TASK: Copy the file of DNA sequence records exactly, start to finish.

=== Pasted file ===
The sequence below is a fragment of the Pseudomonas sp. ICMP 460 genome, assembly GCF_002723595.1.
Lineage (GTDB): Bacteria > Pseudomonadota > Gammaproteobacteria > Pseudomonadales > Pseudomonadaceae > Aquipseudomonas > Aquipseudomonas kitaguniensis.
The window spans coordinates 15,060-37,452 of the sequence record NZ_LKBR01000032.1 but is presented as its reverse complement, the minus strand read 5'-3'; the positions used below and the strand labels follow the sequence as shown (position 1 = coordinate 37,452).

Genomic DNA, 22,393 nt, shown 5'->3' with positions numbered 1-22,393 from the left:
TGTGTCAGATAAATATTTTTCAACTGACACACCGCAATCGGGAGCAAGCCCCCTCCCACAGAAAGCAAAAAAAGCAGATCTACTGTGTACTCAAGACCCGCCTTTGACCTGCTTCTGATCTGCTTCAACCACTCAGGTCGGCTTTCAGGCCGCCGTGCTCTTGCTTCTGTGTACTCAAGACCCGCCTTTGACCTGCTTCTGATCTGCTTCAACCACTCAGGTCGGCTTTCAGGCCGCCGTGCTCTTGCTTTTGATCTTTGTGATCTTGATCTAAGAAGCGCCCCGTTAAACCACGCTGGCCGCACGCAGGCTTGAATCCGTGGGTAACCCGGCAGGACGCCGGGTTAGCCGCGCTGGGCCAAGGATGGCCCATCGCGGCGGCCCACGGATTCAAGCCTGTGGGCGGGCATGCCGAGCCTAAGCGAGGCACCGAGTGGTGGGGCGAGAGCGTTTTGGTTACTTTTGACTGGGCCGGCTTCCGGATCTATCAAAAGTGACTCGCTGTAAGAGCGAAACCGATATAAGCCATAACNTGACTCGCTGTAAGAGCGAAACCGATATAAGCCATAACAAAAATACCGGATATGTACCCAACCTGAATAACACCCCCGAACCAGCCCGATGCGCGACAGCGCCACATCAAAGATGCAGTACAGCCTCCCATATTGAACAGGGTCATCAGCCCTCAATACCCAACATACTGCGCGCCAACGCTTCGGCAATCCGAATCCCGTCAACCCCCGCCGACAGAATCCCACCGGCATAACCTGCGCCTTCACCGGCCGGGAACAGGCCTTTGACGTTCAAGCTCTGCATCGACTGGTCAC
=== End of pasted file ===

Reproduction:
The sequence below is a fragment of the Pseudomonas sp. ICMP 460 genome, assembly GCF_002723595.1.
Lineage (GTDB): Bacteria > Pseudomonadota > Gammaproteobacteria > Pseudomonadales > Pseudomonadaceae > Aquipseudomonas > Aquipseudomonas kitaguniensis.
The window spans coordinates 15,060-37,452 of the sequence record NZ_LKBR01000032.1 but is presented as its reverse complement, the minus strand read 5'-3'; the positions used below and the strand labels follow the sequence as shown (position 1 = coordinate 37,452).

Genomic DNA, 22,393 nt, shown 5'->3' with positions numbered 1-22,393 from the left:
TGTGTCAGATAAATATTTTTCAACTGACACACCGCAATCGGGAGCAAGCCCCCTCCCACAGAAAGCAAAAAAAGCAGATCTACTGTGTACTCAAGACCCGCCTTTGACCTGCTTCTGATCTGCTTCAACCACTCAGGTCGGCTTTCAGGCCGCCGTGCTCTTGCTTCTGTGTACTCAAGACCCGCCTTTGACCTGCTTCTGATCTGCTTCAACCACTCAGGTCGGCTTTCAGGCCGCCGTGCTCTTGCTTTTGATCTTTGTGATCTTGATCTAAGAAGCGCCCCGTTAAACCACGCTGGCCGCACGCAGGCTTGAATCCGTGGGTAACCCGGCAGGACGCCGGGTTAGCCGCGCTGGGCCAAGGATGGCCCATCGCGGCGGCCCACGGATTCAAGCCTGTGGGCGGGCATGCCGAGCCTAAGCGAGGCACCGAGTGGTGGGGCGAGAGCGTTTTGGTTACTTTTGACTGGGCCGGCTTCCGGATCTATCAAAAGTGACTCGCTGTAAGAGCGAAACCGATATAAGCCATAACNTGACTCGCTGTAAGAGCGAAACCGATATAAGCCATAACAAAAATACCGGATATGTACCCAACCTGAATAACACCCCCGAACCAGCCCGATGCGCGACAGCGCCACATCAAAGATGCAGTACAGCCTCCCATATTGAACAGGGTCATCAGCCCTCAATACCCAACATACTGCGCGCCAACGCTTCGGCAATCCGAATCCCGTCAACCCCCGCCGACAGAATCCCACCGGCATAACCTGCGCCTTCACCGGCCGGGAACAGGCCTTTGACGTTCAAGCTCTGCATCGACTGGTCAC